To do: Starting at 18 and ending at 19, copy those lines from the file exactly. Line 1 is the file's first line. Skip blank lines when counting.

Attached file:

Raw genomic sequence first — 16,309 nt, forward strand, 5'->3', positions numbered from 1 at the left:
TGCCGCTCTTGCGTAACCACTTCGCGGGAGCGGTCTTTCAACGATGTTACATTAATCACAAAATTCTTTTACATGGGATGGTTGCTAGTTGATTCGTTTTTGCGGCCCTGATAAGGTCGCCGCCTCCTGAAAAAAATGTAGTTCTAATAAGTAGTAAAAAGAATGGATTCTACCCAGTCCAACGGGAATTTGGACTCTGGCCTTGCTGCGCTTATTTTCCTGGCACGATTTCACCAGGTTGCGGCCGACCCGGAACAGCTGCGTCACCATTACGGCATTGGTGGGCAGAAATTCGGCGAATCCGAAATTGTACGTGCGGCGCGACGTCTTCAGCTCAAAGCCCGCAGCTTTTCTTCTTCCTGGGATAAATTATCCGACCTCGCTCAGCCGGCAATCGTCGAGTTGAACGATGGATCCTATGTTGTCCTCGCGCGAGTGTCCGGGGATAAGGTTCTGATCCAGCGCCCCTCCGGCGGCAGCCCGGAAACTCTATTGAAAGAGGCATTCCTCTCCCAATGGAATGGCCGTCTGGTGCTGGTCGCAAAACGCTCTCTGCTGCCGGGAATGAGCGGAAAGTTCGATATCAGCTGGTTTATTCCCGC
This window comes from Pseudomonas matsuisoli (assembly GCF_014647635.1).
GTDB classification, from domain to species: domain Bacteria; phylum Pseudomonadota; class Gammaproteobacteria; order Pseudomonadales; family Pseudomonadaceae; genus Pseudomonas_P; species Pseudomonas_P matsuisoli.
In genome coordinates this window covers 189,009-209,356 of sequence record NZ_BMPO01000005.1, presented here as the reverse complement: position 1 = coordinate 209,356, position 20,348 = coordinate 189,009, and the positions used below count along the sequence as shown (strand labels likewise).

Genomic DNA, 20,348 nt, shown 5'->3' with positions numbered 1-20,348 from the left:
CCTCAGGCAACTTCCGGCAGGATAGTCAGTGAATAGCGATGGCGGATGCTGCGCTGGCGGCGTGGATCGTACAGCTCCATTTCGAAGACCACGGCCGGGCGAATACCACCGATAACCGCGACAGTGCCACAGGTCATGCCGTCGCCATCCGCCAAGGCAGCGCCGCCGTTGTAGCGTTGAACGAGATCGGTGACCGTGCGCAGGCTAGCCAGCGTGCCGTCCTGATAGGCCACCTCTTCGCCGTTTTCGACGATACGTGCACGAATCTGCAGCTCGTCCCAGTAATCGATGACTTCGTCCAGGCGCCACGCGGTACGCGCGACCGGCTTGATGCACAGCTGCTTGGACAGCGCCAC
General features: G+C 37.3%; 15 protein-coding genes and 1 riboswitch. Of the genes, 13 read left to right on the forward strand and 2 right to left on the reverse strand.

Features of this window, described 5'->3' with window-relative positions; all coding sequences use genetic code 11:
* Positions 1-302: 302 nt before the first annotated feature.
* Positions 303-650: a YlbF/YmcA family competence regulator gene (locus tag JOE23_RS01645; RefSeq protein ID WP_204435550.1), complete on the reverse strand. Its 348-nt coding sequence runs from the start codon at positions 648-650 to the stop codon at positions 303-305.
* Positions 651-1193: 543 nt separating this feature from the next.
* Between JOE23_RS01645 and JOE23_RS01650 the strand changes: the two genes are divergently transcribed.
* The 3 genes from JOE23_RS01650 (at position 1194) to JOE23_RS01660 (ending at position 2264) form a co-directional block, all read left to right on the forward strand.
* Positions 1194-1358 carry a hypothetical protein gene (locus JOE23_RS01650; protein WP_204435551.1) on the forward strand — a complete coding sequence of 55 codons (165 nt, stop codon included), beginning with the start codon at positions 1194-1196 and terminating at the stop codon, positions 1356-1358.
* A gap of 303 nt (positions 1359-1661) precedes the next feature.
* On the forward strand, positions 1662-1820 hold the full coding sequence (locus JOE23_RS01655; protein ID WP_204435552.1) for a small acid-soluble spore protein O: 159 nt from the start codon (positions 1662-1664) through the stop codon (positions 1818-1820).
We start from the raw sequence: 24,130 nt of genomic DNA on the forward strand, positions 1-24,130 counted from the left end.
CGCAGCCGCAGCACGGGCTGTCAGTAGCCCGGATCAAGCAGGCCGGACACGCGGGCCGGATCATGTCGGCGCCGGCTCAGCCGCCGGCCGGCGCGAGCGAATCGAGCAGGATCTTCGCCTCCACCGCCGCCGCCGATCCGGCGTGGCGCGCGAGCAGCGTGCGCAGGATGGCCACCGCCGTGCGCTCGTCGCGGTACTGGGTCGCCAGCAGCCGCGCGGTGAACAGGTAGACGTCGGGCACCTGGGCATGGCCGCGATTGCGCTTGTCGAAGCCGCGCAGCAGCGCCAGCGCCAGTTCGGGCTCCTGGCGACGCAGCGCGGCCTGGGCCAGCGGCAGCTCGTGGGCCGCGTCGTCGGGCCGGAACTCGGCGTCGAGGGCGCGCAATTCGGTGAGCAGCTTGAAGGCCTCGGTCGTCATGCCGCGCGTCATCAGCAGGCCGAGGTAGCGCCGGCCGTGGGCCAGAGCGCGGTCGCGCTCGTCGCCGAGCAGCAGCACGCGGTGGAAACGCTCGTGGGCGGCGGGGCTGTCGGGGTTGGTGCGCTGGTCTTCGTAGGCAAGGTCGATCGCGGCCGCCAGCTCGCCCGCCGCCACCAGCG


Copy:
We start from the raw sequence: 24,130 nt of genomic DNA on the forward strand, positions 1-24,130 counted from the left end.
CGCAGCCGCAGCACGGGCTGTCAGTAGCCCGGATCAAGCAGGCCGGACACGCGGGCCGGATCATGTCGGCGCCGGCTCAGCCGCCGGCCGGCGCGAGCGAATCGAGCAGGATCTTCGCCTCCACCGCCGCCGCCGATCCGGCGTGGCGCGCGAGCAGCGTGCGCAGGATGGCCACCGCCGTGCGCTCGTCGCGGTACTGGGTCGCCAGCAGCCGCGCGGTGAACAGGTAGACGTCGGGCACCTGGGCATGGCCGCGATTGCGCTTGTCGAAGCCGCGCAGCAGCGCCAGCGCCAGTTCGGGCTCCTGGCGACGCAGCGCGGCCTGGGCCAGCGGCAGCTCGTGGGCCGCGTCGTCGGGCCGGAACTCGGCGTCGAGGGCGCGCAATTCGGTGAGCAGCTTGAAGGCCTCGGTCGTCATGCCGCGCGTCATCAGCAGGCCGAGGTAGCGCCGGCCGTGGGCCAGAGCGCGGTCGCGCTCGTCGCCGAGCAGCAGCACGCGGTGGAAACGCTCGTGGGCGGCGGGGCTGTCGGGGTTGGTGCGCTGGTCTTCGTAGGCAAGGTCGATCGCGGCCGCCAGCTCGCCCGCCGCCACCAGCG